The indigenous Christian population of the West Bank is a shrinking, historically fragmented community whose contribution to civil society outweighs its small size. The theme of this essay is these Christians’ unique contribution in a context that nevertheless seems set to squeeze them increasingly out of their homeland. We say “squeeze,” as the major sources of pressure arise from two directions, both Jewish and Muslim. From the Jewish side, the challenge arises from the consequences of the Israeli occupation of the West Bank. From the Muslim side, the challenge arises from the growing influence of the radical Islamic movements. Corruption within the Palestinian Authority (PA) also appears to have created an economic and social situation in the country that many Palestinian Christians refuse to tolerate, choosing instead to vote with their feet.
Much has been written on this topic, and it is not our purpose to provide a synthesis of the secondary literature. Within the framework of Georgetown's Christianity and Freedom Project, our mandate is to provide fresh fieldwork on the current situation, situated within a broader grasp of the contemporary scenario.
As such, the paper is set out as follows: A brief introduction by Phil Sumpter will provide the historical, social, and political context. The next section, authored by Duane Miller, will describe the findings of our fieldwork, which is the prime focus of this essay. This fieldwork is based on a two-week sojourn in the West Bank, where we interviewed representatives of the various traditional churches about the challenges their communities face and the responses that are being provided. In both sections, the authors have been in dialogue with one another so that our ideas have been mutually influential.
OVERVIEW: INDIGENOUS CHRISTIANITY IN THE CONTEMPORARY WEST BANK
The decisive event that has shaped the contemporary context is the war of 1948, called the War of Independence by (Jewish) Israelis and the Catastrophe (al Nakba) by Palestinians. In short, the General Assembly of the United Nations had adopted a proposal for the political future of the region in 1947, which envisioned the existence of two states side by side, an Arab state and a Jewish one (the Jews were to receive some 55 percent of the country [much of the allotted area being desert] and the Arabs about 40 percent).
Inpatient length of stay (LOS) has been used as a measure of hospital quality and efficiency. Patients with Clostridium difficile infections (CDI) have longer LOS.
To describe the relationship between hospital CDI incidence and the LOS of patients without CDI.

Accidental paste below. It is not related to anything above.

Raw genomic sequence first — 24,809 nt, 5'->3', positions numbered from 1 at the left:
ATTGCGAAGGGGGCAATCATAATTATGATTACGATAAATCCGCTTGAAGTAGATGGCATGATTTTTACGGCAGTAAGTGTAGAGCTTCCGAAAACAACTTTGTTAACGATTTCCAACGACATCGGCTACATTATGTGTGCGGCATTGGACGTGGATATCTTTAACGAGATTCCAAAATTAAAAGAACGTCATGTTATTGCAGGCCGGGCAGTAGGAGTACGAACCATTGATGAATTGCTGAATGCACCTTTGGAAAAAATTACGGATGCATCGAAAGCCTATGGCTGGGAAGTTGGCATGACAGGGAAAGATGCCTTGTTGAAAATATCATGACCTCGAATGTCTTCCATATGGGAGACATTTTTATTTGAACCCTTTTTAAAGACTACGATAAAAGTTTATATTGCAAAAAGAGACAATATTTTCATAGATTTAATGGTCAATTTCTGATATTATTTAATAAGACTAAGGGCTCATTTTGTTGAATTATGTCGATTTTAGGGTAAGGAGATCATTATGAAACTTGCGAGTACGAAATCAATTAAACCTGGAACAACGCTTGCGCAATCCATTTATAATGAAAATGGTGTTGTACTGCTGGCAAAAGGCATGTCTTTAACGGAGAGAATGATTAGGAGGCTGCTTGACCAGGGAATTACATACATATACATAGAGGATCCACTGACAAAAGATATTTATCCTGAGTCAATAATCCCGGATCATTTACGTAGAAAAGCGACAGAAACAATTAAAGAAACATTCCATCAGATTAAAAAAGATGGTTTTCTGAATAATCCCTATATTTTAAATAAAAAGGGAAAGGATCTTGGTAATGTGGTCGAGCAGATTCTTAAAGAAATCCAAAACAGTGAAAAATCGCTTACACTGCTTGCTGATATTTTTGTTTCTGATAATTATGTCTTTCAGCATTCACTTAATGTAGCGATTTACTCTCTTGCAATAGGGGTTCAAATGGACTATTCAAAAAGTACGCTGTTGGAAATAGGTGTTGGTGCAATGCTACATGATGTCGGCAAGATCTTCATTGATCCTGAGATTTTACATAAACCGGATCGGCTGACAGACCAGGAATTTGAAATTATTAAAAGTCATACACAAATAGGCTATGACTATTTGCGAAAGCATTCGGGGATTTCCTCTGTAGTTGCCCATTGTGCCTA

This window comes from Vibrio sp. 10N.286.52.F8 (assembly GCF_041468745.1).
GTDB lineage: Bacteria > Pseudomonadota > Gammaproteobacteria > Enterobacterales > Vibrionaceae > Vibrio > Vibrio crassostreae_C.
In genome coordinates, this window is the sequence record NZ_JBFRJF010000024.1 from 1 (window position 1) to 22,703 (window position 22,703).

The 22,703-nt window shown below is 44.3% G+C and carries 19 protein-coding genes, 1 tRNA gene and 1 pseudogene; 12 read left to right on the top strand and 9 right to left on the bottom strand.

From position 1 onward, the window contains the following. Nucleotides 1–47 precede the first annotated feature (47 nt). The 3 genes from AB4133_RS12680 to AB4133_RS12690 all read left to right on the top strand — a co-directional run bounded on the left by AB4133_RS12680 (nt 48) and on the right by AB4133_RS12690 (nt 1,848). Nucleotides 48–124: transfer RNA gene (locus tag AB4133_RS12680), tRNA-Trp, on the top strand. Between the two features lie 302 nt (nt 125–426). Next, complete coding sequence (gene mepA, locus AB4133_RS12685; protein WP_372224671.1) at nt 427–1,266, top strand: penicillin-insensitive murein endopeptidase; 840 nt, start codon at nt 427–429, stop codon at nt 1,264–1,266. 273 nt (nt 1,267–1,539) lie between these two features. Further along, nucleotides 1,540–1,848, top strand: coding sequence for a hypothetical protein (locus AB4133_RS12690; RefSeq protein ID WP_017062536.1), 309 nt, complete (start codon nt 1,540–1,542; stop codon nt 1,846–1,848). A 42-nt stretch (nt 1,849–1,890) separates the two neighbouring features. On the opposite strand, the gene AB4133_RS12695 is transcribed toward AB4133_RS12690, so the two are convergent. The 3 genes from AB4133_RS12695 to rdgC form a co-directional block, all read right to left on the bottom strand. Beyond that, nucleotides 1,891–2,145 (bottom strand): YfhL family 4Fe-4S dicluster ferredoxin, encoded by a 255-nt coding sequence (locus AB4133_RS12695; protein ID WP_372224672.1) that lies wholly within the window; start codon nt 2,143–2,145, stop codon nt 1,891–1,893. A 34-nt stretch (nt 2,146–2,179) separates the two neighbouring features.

Retrospective cohort analysis.
We predicted average LOS for patients without CDI at both the hospital and patient level using hospital CDI incidence. We also controlled for hospital characteristics (eg, bed size) and patient characteristics (eg, comorbidities, age).
Healthcare Cost and Utilization Project Nationwide Inpatient Sample, 2009–2011.
The Nationwide Inpatient Sample includes patients from a 20% sample of all nonfederal US hospitals.
Inpatient LOS was significantly longer (P<.001) at hospitals with greater CDI incidence at both the hospital and individual level. At a hospital level, a percentage point increase in the CDI incidence rate was associated with more than an additional day’s stay (between 1.19 and 1.61 days). At the individual level, controlling for all observable variables, a percentage point increase in the CDI incidence rate at their hospital was also associated with longer LOS (between 0.6 and 1.05 additional days). Hospital CDI incidence had a larger impact on LOS than many other commonly used predictors of LOS.
CDI rates are a predictor of LOS in patients without CDI at an individual and institutional level. CDI rates are easy to measure and report and thus may provide an important marker for hospital efficiency and/or quality.
Infect. Control Hosp. Epidemiol. 2016;37(4):404–410
Hospital environments influence healthcare-associated infection (HAI) patterns, but the role of evidenced-based design (EBD) and residual bacterial DNA (previously thought to be clinically inert) remain incompletely understood.
In a newly built EBD hospital, we used culture-based and culture-free (molecular) assays, pulsed-field gel electrophoresis (PFGE), and whole-genome sequencing (WGS) to determine: (1) patterns of environmental contamination with target organisms (TOs) and multidrug-resistant (MDR) target organisms (MDR-TOs); (2) genetic relatedness between environmentally isolated MDR-TO and those from HAIs; and (3) correlation between surface contamination and HAIs.
A total of 1,273 high-touch surfaces were swabbed before and after terminal cleaning during 77 room visits. Of the 2,546 paired swabs, 47% had cultivable biomaterial and 42% had PCR-amplifiable DNA. The ratios of TOs detected to surfaces assayed were 85 per 1,273 for the culture-based method and 106 per 1,273 for the PCR-based method. Sinks, toilet rails, and bedside tables most frequently harbored biomaterial. Although cleaned surfaces were less likely to have cultivable TOs than precleaned surfaces, they were not less likely to harbor bacterial DNA. The rate of MDR-TOs to surfaces swabbed was 0.1% (3/2546). Although environmental MDR-TOs and MDR-TOs from HAIs were genetically related by PFGE, WGS revealed that they were unrelated. Environmental levels of cultivable Enterococcus spp. and E. coli DNA were positively correlated with infection incidences (P<.04 and P<.005, respectively).